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Nicotine Patch Helps Against Cognitive Impairment

A nicotine patch worn for six months can improve attention, memory and mental processing in people with mild cognitive impairment, a clinical trial has found. 

Researchers randomly assigned 67 otherwise healthy men and women with M.C.I. to wear a nicotine patch or a placebo patch for six months. The volunteers, nonsmokers whose average age was 76, took periodic tests of mental ability, mood and behavior.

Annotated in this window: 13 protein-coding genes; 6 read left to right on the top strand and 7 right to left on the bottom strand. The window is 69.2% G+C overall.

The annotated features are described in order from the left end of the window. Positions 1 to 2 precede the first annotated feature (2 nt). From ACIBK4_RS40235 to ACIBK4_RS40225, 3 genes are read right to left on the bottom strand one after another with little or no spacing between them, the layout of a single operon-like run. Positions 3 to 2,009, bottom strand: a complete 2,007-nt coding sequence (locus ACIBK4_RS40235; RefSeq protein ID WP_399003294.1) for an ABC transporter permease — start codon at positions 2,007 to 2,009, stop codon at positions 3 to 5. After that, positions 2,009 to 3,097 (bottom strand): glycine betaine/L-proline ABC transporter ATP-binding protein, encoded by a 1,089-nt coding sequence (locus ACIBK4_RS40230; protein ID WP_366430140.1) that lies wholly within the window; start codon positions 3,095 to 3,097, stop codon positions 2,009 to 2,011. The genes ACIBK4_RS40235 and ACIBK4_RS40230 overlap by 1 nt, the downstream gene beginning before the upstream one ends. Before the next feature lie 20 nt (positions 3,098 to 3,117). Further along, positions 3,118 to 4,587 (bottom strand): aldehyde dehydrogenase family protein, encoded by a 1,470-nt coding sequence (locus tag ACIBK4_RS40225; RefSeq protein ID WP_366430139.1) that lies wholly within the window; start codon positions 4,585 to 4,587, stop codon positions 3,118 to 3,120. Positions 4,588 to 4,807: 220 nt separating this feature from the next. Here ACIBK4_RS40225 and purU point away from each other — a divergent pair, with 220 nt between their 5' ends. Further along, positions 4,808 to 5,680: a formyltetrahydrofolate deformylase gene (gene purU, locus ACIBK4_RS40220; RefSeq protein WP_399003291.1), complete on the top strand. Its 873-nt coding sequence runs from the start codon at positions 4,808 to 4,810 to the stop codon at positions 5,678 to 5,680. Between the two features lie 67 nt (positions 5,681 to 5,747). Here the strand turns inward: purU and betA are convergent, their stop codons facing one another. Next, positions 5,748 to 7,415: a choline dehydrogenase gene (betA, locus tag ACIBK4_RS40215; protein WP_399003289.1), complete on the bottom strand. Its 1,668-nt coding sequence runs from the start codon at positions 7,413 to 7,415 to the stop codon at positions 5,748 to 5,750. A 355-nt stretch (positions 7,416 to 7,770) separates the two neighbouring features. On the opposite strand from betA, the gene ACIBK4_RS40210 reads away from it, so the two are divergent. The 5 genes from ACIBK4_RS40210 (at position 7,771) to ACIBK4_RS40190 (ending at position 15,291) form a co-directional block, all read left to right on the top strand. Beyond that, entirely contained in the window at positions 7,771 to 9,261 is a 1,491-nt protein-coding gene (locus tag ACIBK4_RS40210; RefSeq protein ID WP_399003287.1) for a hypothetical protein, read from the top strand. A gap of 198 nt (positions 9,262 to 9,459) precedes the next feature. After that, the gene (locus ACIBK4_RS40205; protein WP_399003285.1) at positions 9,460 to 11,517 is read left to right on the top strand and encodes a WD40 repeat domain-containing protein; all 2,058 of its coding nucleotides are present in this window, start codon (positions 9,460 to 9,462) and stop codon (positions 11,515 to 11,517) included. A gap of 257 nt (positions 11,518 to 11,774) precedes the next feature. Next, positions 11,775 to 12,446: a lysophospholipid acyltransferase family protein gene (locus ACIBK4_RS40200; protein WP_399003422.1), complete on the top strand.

Those with the nicotine patch showed improvements in reaction times, attention and long-term memory, and more modest improvements in short-term memory. For subjects on the placebo, scores declined on those tests. 
 Mild cognitive impairment, or M.C.I., involves a decline in mental acuity that is noticeable but not severe enough to be diagnosed as dementia. It is often a precursor to more severe disease. 

Read about this in the New York Times at

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